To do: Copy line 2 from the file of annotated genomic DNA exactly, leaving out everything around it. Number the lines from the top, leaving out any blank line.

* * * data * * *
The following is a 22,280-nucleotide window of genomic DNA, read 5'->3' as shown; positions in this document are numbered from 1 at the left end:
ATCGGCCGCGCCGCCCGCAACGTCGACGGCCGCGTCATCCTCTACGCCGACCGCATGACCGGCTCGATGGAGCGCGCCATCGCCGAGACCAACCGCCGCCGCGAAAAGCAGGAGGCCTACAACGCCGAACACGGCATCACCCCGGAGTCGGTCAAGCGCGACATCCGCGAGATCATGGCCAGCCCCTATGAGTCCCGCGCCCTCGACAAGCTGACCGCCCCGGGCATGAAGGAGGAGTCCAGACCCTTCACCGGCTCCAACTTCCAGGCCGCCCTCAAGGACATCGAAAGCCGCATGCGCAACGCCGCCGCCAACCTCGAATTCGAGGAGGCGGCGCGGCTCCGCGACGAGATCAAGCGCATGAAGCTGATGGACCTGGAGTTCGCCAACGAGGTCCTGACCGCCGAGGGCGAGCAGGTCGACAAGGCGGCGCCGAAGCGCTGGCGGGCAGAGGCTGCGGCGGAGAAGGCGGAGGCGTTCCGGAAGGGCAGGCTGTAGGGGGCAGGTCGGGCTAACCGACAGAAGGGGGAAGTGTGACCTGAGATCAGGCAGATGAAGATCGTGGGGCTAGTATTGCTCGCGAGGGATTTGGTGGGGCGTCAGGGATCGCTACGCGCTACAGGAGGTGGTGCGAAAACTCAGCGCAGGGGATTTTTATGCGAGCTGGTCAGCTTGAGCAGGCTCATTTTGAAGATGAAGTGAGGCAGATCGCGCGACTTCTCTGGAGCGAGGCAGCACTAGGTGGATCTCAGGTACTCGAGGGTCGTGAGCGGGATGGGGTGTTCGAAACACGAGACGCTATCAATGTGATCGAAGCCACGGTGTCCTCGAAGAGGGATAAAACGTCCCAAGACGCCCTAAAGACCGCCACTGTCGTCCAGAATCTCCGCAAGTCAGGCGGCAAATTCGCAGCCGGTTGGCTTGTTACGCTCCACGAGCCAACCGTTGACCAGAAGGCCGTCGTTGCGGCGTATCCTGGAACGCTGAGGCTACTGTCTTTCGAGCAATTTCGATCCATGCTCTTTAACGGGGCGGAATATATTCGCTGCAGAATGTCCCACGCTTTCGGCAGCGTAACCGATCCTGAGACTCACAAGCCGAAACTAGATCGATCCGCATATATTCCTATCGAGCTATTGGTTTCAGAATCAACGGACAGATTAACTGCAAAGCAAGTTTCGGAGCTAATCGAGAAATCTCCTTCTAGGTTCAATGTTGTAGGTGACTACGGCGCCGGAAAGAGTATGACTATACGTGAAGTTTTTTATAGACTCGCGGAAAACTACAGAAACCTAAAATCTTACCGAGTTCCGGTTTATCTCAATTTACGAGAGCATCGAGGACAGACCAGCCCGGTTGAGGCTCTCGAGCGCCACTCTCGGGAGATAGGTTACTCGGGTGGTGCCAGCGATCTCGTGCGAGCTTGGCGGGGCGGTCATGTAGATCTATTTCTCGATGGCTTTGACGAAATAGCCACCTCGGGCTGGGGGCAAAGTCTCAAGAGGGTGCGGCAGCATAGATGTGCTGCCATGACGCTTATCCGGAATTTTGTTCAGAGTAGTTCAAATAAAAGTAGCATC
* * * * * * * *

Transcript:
ATCGGCCGCGCCGCCCGCAACGTCGACGGCCGCGTCATCCTCTACGCCGACCGCATGACCGGCTCGATGGAGCGCGCCATCGCCGAGACCAACCGCCGCCGCGAAAAGCAGGAGGCCTACAACGCCGAACACGGCATCACCCCGGAGTCGGTCAAGCGCGACATCCGCGAGATCATGGCCAGCCCCTATGAGTCCCGCGCCCTCGACAAGCTGACCGCCCCGGGCATGAAGGAGGAGTCCAGACCCTTCACCGGCTCCAACTTCCAGGCCGCCCTCAAGGACATCGAAAGCCGCATGCGCAACGCCGCCGCCAACCTCGAATTCGAGGAGGCGGCGCGGCTCCGCGACGAGATCAAGCGCATGAAGCTGATGGACCTGGAGTTCGCCAACGAGGTCCTGACCGCCGAGGGCGAGCAGGTCGACAAGGCGGCGCCGAAGCGCTGGCGGGCAGAGGCTGCGGCGGAGAAGGCGGAGGCGTTCCGGAAGGGCAGGCTGTAGGGGGCAGGTCGGGCTAACCGACAGAAGGGGGAAGTGTGACCTGAGATCAGGCAGATGAAGATCGTGGGGCTAGTATTGCTCGCGAGGGATTTGGTGGGGCGTCAGGGATCGCTACGCGCTACAGGAGGTGGTGCGAAAACTCAGCGCAGGGGATTTTTATGCGAGCTGGTCAGCTTGAGCAGGCTCATTTTGAAGATGAAGTGAGGCAGATCGCGCGACTTCTCTGGAGCGAGGCAGCACTAGGTGGATCTCAGGTACTCGAGGGTCGTGAGCGGGATGGGGTGTTCGAAACACGAGACGCTATCAATGTGATCGAAGCCACGGTGTCCTCGAAGAGGGATAAAACGTCCCAAGACGCCCTAAAGACCGCCACTGTCGTCCAGAATCTCCGCAAGTCAGGCGGCAAATTCGCAGCCGGTTGGCTTGTTACGCTCCACGAGCCAACCGTTGACCAGAAGGCCGTCGTTGCGGCGTATCCTGGAACGCTGAGGCTACTGTCTTTCGAGCAATTTCGATCCATGCTCTTTAACGGGGCGGAATATATTCGCTGCAGAATGTCCCACGCTTTCGGCAGCGTAACCGATCCTGAGACTCACAAGCCGAAACTAGATCGATCCGCATATATTCCTATCGAGCTATTGGTTTCAGAATCAACGGACAGATTAACTGCAAAGCAAGTTTCGGAGCTAATCGAGAAATCTCCTTCTAGGTTCAATGTTGTAGGTGACTACGGCGCCGGAAAGAGTATGACTATACGTGAAGTTTTTTATAGACTCGCGGAAAACTACAGAAACCTAAAATCTTACCGAGTTCCGGTTTATCTCAATTTACGAGAGCATCGAGGACAGACCAGCCCGGTTGAGGCTCTCGAGCGCCACTCTCGGGAGATAGGTTACTCGGGTGGTGCCAGCGATCTCGTGCGAGCTTGGCGGGGCGGTCATGTAGATCTATTTCTCGATGGCTTTGACGAAATAGCCACCTCGGGCTGGGGGCAAAGTCTCAAGAGGGTGCGGCAGCATAGATGTGCTGCCATGACGCTTATCCGGAATTTTGTTCAGAGTAGTTCAAATAAAAGTAGCATC